Tuesday, March 12, 2013

"All of this happened, and I'm still here."

Two books I read in the last couple of weeks have been living in my head ever since.  I'd been struggling to write a blog post about the first one when I read the second one.  That's when I realized they go together.  Different stories, different voices.  Here is what is the same: Loneliness.  Bullying.  Shame.  Identity.  Saving yourself.

So I've tried to write about these two books.  They feel important.  I hope you read them.

Uses for Boys by Erica Lorraine Scheidt
The first thing I think of when I try to explain this book is the scene in The Breakfast Club where Andrew (the Jock) asks Allison (the Basket Case) about her parents.

So what's wrong? What is it? Is it bad?  Real bad? Parents?


What do they do to you?

They ignore me...

Anna tells herself the story of how it used to be, when she and her mom lived together and were the whole world to one another. Before her mom was dating one man after the other and stopped coming home. Now Anna lives in a big house in a nice neighborhood. To fill up all that space she leaves on the television and all the lights. She covers the walls of her room with magazine pictures of happy families, happy girls.  Then she discovers that if you do things boys want, they'll stay around.  For a while, anyway.

You don't have to have used sex to find love to understand Anna.  You just have to have been really alone.  So alone that you'll be what someone else wants, risk losing yourself.  Or maybe you think what you are isn't worth very much.  Isn't that why you're alone?

Love is both the easiest and the hardest thing to do.  What Anna wants most -- a family -- seems so simple to ask for.  It's the commercials on TV, the ads in magazines.  It's the beginning of all our stories.  So why, like love, should family be so hard to find?

The Sweet Revenge of Celia Door by Karen Finneyfrock
The summer between 8th grade and freshman year, Celia turned Dark.  Every day she puts on her Darkness like armor.  Celia isn't going to be what she was in the 8th grade: someone who did what people told her to do, someone who went along with the popular kids.  And she's going to get revenge.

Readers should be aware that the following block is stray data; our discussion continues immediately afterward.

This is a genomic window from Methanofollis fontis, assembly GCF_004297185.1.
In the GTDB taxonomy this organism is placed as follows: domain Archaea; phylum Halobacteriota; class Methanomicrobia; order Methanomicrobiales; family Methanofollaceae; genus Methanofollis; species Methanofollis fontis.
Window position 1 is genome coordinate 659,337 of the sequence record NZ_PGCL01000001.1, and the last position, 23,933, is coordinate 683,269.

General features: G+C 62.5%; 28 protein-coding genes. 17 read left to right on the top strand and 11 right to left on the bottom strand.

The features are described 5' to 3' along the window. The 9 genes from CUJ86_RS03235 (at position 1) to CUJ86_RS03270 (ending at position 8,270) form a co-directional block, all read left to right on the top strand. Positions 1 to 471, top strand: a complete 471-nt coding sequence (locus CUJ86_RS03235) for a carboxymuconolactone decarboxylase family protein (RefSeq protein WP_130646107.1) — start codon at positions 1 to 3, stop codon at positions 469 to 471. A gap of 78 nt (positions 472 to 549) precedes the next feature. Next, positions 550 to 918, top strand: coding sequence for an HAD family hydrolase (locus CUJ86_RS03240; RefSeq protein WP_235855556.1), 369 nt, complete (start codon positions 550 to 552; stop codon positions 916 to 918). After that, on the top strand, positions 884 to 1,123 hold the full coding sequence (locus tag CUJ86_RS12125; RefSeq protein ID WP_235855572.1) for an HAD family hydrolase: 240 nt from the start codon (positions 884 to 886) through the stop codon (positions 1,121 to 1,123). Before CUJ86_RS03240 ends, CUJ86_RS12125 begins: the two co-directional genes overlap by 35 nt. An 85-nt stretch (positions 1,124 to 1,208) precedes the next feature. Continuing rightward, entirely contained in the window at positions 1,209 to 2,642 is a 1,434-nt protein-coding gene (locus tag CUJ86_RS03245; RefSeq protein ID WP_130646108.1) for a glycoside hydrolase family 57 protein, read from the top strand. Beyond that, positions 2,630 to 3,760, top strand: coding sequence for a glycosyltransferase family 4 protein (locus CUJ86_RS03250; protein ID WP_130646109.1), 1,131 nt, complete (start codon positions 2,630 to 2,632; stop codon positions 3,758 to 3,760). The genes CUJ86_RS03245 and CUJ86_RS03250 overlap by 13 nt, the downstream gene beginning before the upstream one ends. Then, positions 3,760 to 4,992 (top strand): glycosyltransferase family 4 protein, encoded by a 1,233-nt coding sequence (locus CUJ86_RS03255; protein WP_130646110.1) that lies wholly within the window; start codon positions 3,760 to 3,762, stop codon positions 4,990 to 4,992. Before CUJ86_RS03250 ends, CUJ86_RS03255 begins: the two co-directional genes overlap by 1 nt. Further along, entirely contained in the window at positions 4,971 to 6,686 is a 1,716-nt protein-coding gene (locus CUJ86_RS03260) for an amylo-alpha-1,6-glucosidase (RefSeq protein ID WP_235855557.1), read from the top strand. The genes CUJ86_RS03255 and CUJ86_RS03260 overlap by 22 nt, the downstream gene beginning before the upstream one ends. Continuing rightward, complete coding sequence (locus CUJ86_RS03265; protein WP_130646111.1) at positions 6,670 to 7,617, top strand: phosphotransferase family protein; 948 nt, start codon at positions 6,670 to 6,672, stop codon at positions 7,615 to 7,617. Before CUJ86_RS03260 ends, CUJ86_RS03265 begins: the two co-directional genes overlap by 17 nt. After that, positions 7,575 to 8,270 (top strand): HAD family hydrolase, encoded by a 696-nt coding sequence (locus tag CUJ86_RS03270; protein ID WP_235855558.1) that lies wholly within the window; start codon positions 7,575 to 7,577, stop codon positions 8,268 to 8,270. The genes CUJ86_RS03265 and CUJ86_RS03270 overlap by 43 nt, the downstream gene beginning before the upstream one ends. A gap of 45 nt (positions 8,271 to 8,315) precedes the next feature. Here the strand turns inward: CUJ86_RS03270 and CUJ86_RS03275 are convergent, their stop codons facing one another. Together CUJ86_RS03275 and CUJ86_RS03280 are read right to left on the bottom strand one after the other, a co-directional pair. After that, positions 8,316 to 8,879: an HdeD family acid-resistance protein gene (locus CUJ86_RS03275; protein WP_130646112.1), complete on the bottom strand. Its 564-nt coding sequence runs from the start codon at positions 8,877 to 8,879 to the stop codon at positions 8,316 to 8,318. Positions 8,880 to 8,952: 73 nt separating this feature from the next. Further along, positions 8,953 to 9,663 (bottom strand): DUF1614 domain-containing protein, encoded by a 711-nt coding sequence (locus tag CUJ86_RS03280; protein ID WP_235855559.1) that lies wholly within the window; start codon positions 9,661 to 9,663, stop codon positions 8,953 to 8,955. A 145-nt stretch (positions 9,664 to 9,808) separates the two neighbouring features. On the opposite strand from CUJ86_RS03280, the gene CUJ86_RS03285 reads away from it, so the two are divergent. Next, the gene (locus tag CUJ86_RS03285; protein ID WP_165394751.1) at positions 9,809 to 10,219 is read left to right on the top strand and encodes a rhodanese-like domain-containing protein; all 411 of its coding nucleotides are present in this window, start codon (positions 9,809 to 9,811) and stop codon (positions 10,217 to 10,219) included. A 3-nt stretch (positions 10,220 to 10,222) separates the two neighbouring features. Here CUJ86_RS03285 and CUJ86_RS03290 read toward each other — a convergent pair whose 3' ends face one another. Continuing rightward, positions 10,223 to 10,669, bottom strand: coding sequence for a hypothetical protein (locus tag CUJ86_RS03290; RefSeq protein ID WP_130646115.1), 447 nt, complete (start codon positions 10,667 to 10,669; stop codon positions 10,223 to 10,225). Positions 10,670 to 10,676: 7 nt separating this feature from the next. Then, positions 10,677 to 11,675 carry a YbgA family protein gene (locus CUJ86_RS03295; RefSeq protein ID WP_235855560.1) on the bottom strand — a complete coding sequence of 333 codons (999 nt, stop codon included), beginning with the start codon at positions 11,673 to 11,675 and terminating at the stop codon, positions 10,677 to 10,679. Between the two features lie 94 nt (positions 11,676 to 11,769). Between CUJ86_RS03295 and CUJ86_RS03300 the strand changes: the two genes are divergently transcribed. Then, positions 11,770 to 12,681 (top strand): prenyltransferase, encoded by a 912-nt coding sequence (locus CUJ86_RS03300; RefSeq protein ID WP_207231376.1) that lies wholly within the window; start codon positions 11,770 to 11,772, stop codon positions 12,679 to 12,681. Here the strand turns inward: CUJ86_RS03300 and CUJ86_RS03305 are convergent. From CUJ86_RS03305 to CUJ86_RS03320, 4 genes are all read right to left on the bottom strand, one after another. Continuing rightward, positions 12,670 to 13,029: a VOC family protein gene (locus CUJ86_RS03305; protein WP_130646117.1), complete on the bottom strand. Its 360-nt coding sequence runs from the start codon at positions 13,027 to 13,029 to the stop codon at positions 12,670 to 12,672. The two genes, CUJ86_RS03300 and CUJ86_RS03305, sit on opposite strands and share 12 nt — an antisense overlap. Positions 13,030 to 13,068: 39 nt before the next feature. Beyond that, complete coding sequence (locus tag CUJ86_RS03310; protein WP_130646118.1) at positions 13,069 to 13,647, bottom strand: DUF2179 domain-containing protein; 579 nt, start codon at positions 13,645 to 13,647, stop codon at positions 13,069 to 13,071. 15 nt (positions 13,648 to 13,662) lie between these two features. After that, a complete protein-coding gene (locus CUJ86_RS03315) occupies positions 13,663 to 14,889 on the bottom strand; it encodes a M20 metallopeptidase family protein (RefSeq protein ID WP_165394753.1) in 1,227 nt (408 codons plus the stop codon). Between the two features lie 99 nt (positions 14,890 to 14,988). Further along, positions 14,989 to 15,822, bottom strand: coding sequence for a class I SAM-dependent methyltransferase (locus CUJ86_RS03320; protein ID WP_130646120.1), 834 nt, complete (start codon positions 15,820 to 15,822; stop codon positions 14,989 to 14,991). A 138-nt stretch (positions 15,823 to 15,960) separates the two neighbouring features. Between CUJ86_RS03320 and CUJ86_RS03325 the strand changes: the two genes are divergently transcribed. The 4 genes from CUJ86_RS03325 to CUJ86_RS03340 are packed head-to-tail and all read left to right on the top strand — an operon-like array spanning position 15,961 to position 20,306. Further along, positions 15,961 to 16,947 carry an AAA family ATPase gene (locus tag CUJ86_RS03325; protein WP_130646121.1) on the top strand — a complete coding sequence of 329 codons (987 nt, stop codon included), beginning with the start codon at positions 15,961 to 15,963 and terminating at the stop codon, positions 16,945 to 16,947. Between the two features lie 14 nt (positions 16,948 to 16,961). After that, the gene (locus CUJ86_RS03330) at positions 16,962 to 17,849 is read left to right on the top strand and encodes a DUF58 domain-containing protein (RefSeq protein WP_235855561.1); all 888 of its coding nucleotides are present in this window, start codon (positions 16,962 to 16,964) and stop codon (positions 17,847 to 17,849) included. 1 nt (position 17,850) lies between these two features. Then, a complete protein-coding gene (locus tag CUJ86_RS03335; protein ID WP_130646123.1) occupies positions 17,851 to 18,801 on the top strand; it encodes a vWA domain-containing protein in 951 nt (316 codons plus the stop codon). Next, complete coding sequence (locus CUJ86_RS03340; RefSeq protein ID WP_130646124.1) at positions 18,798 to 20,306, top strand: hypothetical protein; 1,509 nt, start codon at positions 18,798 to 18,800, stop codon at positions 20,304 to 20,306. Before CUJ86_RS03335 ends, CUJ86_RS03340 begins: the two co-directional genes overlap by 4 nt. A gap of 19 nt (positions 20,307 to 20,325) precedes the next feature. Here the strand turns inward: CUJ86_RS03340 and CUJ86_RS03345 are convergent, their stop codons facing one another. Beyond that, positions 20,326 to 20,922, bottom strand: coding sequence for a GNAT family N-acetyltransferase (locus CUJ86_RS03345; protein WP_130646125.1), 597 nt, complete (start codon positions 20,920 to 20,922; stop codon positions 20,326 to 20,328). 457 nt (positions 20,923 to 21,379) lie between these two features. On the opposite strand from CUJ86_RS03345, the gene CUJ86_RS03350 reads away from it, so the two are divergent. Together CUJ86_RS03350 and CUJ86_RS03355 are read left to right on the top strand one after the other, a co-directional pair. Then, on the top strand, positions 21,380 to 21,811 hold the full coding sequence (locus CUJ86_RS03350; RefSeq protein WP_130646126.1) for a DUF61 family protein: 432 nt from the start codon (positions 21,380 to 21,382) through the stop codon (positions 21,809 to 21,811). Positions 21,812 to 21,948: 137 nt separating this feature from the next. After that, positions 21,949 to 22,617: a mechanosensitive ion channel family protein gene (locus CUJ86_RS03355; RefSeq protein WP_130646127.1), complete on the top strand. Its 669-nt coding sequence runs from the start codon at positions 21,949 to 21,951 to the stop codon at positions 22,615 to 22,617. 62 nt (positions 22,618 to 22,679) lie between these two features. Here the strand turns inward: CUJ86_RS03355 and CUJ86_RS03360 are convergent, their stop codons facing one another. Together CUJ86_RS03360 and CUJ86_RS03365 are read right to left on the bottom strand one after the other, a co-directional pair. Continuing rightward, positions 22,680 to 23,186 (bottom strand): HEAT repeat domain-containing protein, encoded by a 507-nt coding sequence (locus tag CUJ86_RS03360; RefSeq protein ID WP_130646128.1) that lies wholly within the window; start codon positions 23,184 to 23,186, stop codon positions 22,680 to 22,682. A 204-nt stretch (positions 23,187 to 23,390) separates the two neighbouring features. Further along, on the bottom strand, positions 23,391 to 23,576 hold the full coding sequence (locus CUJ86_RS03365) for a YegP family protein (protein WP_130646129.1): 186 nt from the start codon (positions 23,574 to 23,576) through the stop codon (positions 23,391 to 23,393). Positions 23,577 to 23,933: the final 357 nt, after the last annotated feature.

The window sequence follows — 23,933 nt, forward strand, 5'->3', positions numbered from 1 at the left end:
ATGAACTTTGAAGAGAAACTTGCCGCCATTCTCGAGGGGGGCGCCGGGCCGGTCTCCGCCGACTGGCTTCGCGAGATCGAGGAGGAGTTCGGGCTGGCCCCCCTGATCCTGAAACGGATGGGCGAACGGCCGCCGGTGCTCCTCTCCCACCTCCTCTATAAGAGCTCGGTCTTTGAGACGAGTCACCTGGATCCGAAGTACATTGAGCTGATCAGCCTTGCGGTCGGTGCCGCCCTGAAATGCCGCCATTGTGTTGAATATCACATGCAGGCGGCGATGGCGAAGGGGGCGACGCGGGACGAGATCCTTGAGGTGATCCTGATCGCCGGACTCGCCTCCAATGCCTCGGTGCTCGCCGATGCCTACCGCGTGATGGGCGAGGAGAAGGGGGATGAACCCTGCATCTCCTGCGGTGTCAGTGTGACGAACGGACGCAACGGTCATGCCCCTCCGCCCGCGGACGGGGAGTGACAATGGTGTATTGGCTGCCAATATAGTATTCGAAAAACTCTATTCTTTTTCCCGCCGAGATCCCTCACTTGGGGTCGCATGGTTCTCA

What Celia doesn't plan for is a best friend.  Drake says he isn't in town for long, only until he gets off the waitlist for an art school in New York City.  Celia dreads Drake's departure, or worse.  She worries that he will find out why she has no friends.

I finished this book on Friday.  On Saturday I read it again.  I thought, from what I knew about this book when I started it, that I would be in tears at the end.

That's not what happened.  Instead I remembered.

I switched schools in the middle of 7th grade.  You know 7th grade? by the middle of the year everyone's got friends, has a group they're a part of.  I was quiet and dressed in my imagined version of Victorian London, using my mom's old clothes.  I couldn't be more uncool, for 7th grade.  Unless I stopped bathing, maybe.  Those next couple of months were among the worst of my life.  I tried laughing off the names people called me.  I tried ignoring them.  I spent lunchtime in the library.  I begged to go back to my old school.

I was Celia.  In so many ways and in the very worst way (if you read this book you'll know what I'm talking about) I was Celia.

I wasn't as brave as her though.  Things died down after those first couple months.  I changed how I dressed, though it was still a while before I got it right.  I found a group, not the cool kids, but friendly.  And I never stuck up for anyone who was tormented after me.  I never thought about that until I read this book.

This is how we start to go Dark.  This is when you get angry and anger never really leaves you.  You don't even know you're carrying it around all the time, but you are.  There isn't a single person on this planet who hasn't witnessed some version of this and I'll bet all I have that most of us are bystanders.  If you aren't, if you can do what Celia does, then you're amazing, because speaking out is incredibly hard.

It shouldn't be.  It should be like family, like love -- something so simple, so basic, it should be easy to open your hand and give it away.  Can something be easy and necessary at the same time?

Maybe first you have to save yourself.  Write the poem, draw the picture, tell yourself the story of how you want your life to be.  Become the person for whom alone does not mean lonely.  Then you'll be able to help save someone else.  It's still hard, but I hope it gets easier.


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